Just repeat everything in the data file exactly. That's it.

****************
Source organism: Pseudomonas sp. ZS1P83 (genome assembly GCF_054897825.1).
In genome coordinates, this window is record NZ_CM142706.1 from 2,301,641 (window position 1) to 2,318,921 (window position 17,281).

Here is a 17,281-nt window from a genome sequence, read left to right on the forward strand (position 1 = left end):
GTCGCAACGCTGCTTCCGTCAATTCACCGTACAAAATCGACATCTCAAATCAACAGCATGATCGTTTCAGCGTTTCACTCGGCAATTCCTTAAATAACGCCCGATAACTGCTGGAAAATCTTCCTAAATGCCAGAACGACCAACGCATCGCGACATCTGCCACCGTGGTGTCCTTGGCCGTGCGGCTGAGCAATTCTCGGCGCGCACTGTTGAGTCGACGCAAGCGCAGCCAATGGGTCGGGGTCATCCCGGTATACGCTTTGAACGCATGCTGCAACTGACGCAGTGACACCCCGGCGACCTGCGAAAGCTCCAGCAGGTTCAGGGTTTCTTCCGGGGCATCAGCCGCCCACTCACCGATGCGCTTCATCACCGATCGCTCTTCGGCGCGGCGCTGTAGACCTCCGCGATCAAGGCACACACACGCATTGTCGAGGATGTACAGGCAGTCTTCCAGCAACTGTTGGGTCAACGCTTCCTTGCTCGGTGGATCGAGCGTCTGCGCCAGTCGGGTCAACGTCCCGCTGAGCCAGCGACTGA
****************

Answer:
Source organism: Pseudomonas sp. ZS1P83 (genome assembly GCF_054897825.1).
In genome coordinates, this window is record NZ_CM142706.1 from 2,301,641 (window position 1) to 2,318,921 (window position 17,281).

Here is a 17,281-nt window from a genome sequence, read left to right on the forward strand (position 1 = left end):
GTCGCAACGCTGCTTCCGTCAATTCACCGTACAAAATCGACATCTCAAATCAACAGCATGATCGTTTCAGCGTTTCACTCGGCAATTCCTTAAATAACGCCCGATAACTGCTGGAAAATCTTCCTAAATGCCAGAACGACCAACGCATCGCGACATCTGCCACCGTGGTGTCCTTGGCCGTGCGGCTGAGCAATTCTCGGCGCGCACTGTTGAGTCGACGCAAGCGCAGCCAATGGGTCGGGGTCATCCCGGTATACGCTTTGAACGCATGCTGCAACTGACGCAGTGACACCCCGGCGACCTGCGAAAGCTCCAGCAGGTTCAGGGTTTCTTCCGGGGCATCAGCCGCCCACTCACCGATGCGCTTCATCACCGATCGCTCTTCGGCGCGGCGCTGTAGACCTCCGCGATCAAGGCACACACACGCATTGTCGAGGATGTACAGGCAGTCTTCCAGCAACTGTTGGGTCAACGCTTCCTTGCTCGGTGGATCGAGCGTCTGCGCCAGTCGGGTCAACGTCCCGCTGAGCCAGCGACTGA